News / Asia

    Numbers of Indian Students Heading to America Rise

    Indian students line up at American Embassy in New Delhi for student visas, June 19, 2014. (Anjana Pasricha/VOA)
    Indian students line up at American Embassy in New Delhi for student visas, June 19, 2014. (Anjana Pasricha/VOA)
    Anjana Pasricha
    After declining for some years, the number of Indian students heading to the United States for graduate and undergraduate studies is surging.  A major factor is the lack of quality universities in India to cater to a huge, young population.  
     
    Hundreds of students have been lining up at the American Embassy in New Delhi this summer to get a visa to study in a college in the United States.  Besides Delhi, they come from smaller cities such as Jaipur and Lucknow in northern India.
     
    Some are headed for undergraduate studies in commerce and engineering, others are going to pursue a masters in American universities.

    One student explains the reason of his choice,“The flexibility of subjects, and the practical learning you get there.  It is because of the exposure you get in the U.S.  I do not think any other country can provide you with the exposure.”

    Another student says, “It was my dream, it was like my ambition do my higher studies in U.S.”
     
    Indian students account for about 12 percent of foreign students in the United States - the second highest after China.
     
    But their numbers dipped between 2009 and 2012, when the American economy slowed due to the global financial crisis. Officials at the American Embassy in New Delhi say numbers are surging again, 40 percent more student visas have been issued since October 2013.
     
    Appeal of US studies


    The United States attracts the most Indian students headed to study overseas - about 100,000 Indian students are studying on American campuses.  Britain and Australia are other popular destinations.
     
    Education consultants in India say higher affluence has made a foreign education more affordable.  But the major factor is the formidable competition for admission to a good college in India, where about half of the 1.2 billion people are under age 25.
     
    A professor at the Indian Institute of Management in Bangalore, Rupa Chanda, says supply of quality higher education in India has fallen short of demand.  
     
    “The rising competition, the lack of sufficient number of quality institutions in India, the fact that there has not been enough increase in capacity in some of the seats in coveted disciplines people want to study in," she said. "And really if you do not get into the top tier, there is not much to choose from.”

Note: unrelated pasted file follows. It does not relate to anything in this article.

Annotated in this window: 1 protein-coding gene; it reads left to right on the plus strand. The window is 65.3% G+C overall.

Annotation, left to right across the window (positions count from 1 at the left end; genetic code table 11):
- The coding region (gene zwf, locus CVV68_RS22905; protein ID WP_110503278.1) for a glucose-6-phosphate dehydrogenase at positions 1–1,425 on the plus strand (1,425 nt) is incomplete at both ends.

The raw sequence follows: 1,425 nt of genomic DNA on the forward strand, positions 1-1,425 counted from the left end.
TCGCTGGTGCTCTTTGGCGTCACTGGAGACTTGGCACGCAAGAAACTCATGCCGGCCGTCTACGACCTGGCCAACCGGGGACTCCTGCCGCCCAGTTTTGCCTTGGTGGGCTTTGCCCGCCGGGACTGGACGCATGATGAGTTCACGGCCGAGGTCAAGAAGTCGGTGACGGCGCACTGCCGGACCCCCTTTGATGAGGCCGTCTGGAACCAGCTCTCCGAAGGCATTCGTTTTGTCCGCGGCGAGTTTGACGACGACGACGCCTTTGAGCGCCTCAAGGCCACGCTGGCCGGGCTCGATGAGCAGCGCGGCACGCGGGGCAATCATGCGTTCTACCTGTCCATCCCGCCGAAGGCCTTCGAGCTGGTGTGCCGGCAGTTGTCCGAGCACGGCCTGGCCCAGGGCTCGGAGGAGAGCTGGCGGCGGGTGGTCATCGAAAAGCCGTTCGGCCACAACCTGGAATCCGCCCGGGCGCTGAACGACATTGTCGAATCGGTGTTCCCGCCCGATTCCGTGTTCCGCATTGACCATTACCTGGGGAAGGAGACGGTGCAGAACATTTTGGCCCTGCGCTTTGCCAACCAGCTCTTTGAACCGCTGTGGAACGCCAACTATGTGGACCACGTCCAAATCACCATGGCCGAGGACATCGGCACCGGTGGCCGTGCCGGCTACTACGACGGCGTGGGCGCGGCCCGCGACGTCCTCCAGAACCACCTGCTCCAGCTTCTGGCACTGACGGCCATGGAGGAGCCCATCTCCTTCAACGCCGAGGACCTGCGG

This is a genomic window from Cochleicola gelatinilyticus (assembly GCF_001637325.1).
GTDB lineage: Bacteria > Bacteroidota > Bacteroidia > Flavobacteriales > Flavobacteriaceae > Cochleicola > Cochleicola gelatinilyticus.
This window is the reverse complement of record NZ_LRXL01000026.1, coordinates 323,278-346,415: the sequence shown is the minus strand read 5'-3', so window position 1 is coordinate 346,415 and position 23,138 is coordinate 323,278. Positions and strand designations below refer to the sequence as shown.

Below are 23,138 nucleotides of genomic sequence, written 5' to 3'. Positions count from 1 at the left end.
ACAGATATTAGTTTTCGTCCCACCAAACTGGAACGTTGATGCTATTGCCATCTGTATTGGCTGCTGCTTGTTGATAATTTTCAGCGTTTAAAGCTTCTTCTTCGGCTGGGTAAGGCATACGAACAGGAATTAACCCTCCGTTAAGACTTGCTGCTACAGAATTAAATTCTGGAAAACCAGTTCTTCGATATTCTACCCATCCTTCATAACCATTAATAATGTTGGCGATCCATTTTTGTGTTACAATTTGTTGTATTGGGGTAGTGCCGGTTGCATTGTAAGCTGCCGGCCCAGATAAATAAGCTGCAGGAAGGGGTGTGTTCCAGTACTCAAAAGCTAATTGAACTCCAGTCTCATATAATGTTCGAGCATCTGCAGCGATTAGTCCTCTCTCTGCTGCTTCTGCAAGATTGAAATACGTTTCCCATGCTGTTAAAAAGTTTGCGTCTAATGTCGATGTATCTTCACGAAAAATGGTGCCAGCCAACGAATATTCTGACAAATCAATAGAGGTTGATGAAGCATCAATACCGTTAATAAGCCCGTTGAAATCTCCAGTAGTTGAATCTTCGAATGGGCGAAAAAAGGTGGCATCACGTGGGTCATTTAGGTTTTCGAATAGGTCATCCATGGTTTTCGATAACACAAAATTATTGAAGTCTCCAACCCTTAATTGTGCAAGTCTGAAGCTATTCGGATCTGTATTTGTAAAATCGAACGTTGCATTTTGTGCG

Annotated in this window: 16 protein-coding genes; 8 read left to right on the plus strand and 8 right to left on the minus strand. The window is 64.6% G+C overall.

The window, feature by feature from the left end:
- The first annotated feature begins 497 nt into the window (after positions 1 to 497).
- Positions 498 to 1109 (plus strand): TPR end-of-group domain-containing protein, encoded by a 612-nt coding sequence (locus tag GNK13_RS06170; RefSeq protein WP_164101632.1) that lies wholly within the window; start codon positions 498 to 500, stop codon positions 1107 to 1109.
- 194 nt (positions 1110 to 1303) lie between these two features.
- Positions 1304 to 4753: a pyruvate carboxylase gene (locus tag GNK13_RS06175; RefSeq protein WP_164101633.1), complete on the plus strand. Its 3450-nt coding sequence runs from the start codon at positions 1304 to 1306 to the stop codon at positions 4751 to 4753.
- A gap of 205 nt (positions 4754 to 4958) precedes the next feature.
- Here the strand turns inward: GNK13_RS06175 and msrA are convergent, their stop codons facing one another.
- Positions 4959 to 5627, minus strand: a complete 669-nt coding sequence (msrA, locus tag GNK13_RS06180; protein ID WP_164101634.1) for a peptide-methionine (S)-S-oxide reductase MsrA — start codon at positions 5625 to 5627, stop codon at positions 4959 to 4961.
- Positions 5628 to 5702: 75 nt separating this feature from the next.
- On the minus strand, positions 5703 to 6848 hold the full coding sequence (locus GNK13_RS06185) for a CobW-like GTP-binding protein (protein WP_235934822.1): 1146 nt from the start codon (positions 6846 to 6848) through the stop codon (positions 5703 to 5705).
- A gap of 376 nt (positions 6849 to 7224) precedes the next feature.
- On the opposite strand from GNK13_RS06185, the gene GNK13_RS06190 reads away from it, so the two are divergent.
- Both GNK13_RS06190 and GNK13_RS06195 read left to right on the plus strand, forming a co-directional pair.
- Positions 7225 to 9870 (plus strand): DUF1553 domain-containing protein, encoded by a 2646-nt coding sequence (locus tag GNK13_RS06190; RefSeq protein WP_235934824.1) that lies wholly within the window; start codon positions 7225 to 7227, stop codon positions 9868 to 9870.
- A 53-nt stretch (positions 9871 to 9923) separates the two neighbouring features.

In the most coveted engineering colleges such as the Indian Institutes of Technology, less than two percent of applicants are accepted.  

    Tough local requirements

    Admissions are based on entrance tests for which most students undertake two years of grueling coaching.
     
    In most other colleges, students are admitted on the basis of their school grades.  But the “cut off” scores to apply are becoming out of reach for even bright students.  This year they exceed 95 percent at top colleges in Delhi University. 
     
    It is this rigorous competition that prompted 18-year-old Shaurya Dhankar from Delhi to apply to colleges in the United States instead of an Indian college.
     
    “First of all the cut offs are really high, and also because I had good extra curriculars, which were advantageous for me in applying to the U.S.  Not much appreciation is given for them in India... the U.S. system is much more simple and relaxed.  I did not have to give any entrances, and you know, study all day for them,” said Dhankar.  
     
    Successive governments in India have acknowledged the problem, but academics say little has been done to address it.  The previous government had prepared a bill to allow foreign universities to set up campuses in India, but it has not yet received parliamentary approval.
     
    American officials are upbeat about the students heading to their country.  Michael Pelletier at the American Embassy says they contribute to the links that bring the two countries together through “people to people” ties.
     
    “It is something that is incredibly important, incredibly important to you, incredibly important to our countries as well because those are the sort of relationships and experiences you will draw on for the rest of your life,” he said.
     
    There is a flip side for India.  Business groups say the country could save billions of dollars in foreign exchange if it could offer more students a quality education at home.

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